19th of May 9.30 a.m.
Sorry to say that I am still waiting. I have had breakfast and gone through my emails, read the newspaper and sent my driver off to do his normal customer picking up things because I do not think I will need him until after 11 this morning. Most businesses here do not start until about 10 a.m. I guess it gives folk time to enjoy the cooler part of the day. It will be above 40C again today.
So I do not expect to get delivery of my medication until around 11 this morning.
I’ve had a few emails from folk who are worried that by me publishing what I am doing in India that I may be attracting the attention of GILEAD who might not want concise information about how to go about getting the MUCH cheaper sofosbuvir in India made readily available.
And I admit to having had similar thoughts from the first day that I began to publish this diary. We all know how much big multi-nationals love their profits and we have all heard stories about the lengths to which they will go to either increase or preserve those profits. The 2005 film The Constant Gardener is based on a true story on exactly that theme. In The Constant Gardener Big Pharma actually murders people who threaten its profit base in Africa. Haha... I’m certainly not saying that would be on the cards for me but I do wonder about what strings might be pulled, either in India or Australia, to make things difficult for me.
Anyway, in response to the concerns of folk who have written to me about this issue, I just say that I am aware of that risk and proceed forward anyway. I hope that this diary, combined with the work of lots of other good people around the world, will add to the pressure on GILEAD to make its products more accessible, more affordable, to the people who suffer from this terrible and debilitating disease.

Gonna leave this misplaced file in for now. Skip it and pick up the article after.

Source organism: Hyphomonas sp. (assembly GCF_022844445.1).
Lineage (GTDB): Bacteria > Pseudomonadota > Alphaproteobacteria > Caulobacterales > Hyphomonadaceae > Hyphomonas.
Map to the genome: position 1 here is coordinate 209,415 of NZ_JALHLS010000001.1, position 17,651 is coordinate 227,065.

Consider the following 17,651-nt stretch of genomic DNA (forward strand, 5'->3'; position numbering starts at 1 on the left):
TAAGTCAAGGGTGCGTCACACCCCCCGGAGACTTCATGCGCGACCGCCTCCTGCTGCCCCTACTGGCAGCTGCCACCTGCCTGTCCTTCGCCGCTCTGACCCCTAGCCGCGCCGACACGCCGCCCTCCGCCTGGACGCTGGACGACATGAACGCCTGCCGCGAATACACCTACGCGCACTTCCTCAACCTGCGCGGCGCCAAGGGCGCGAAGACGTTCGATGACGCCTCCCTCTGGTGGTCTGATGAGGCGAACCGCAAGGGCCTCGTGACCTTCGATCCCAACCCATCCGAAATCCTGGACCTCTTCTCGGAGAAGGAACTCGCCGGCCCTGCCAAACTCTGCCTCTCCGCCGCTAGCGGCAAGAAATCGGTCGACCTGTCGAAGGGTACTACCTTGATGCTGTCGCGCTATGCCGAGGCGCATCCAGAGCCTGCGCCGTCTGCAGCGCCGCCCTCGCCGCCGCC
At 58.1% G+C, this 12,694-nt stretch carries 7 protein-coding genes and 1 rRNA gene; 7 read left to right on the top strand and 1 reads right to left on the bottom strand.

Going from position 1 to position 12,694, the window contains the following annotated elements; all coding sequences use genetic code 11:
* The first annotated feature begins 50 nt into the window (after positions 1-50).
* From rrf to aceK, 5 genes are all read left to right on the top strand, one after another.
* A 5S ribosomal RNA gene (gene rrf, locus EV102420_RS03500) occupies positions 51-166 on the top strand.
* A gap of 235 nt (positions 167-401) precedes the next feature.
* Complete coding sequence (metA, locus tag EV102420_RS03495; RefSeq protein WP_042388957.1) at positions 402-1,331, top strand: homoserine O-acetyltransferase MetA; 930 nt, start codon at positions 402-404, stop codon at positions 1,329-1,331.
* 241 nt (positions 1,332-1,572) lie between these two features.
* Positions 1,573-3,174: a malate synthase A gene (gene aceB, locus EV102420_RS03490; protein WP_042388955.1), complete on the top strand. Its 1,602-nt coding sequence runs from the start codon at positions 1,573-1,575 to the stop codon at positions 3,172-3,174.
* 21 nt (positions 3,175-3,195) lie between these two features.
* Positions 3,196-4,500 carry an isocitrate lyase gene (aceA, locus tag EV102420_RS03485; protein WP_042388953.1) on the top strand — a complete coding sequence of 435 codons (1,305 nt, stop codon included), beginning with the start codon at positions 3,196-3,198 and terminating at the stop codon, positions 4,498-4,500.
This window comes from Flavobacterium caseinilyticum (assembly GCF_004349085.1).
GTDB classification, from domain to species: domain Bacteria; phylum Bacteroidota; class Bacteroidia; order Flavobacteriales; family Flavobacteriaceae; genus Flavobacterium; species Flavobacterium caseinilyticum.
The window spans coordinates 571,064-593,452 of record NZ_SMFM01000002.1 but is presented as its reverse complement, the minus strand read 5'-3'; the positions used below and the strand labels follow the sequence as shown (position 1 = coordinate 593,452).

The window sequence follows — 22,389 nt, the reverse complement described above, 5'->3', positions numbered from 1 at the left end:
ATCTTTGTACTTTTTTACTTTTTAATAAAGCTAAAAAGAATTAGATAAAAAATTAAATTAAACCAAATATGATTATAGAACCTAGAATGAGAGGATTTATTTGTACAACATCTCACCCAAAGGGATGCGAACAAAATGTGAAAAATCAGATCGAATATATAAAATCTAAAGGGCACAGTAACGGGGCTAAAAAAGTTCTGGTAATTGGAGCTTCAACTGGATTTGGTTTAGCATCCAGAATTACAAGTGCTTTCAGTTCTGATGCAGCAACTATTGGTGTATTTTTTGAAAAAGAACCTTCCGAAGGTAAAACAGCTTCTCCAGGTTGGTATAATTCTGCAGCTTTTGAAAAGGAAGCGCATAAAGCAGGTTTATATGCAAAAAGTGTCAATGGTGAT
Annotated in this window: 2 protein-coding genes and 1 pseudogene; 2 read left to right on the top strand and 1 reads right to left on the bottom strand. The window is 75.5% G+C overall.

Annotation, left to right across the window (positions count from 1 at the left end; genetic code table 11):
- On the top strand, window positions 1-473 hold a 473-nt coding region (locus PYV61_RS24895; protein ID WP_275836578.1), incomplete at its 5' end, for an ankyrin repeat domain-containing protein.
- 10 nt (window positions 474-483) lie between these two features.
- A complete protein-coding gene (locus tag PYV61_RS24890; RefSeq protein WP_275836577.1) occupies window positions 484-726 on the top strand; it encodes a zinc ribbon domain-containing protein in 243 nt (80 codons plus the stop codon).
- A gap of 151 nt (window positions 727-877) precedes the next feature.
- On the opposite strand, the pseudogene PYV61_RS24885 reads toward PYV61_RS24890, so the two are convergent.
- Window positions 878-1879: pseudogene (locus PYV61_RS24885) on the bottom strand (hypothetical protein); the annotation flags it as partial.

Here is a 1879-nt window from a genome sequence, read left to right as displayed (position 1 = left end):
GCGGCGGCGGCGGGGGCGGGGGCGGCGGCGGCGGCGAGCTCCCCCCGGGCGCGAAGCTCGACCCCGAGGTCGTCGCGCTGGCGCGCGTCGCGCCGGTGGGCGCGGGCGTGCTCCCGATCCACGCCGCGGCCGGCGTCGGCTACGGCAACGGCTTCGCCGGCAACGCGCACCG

I do not have a problem with pharmaceutical companies making good profits, rewarding their investors and being rewarded for their research work, however the profit does not need to be an obscene profit and it does not have to be at the expense of tens of millions of people whose suffering could be relieved by fair prices. Please do make a profit... a good profit and continue the amazing research and development you are doing... but be fair, please be fair.
Remember Dr. Alexander Fleming, who invented penicillin, by far the most important drug every made. Flemming did NOT apply for a patent so that his momentous discovery would be freely available to everyone on Earth. Perhaps the folk who run Big Pharma could learn from that? Nearly 100 years after its invention Companies still make a profit manufacturing penicillin but there is no monopoly on it so prices are fair.
This entry was originally published on My Hep C Diary. Reprinted with permission.
Profits and Paranoia
19th of May 9.30 a.m.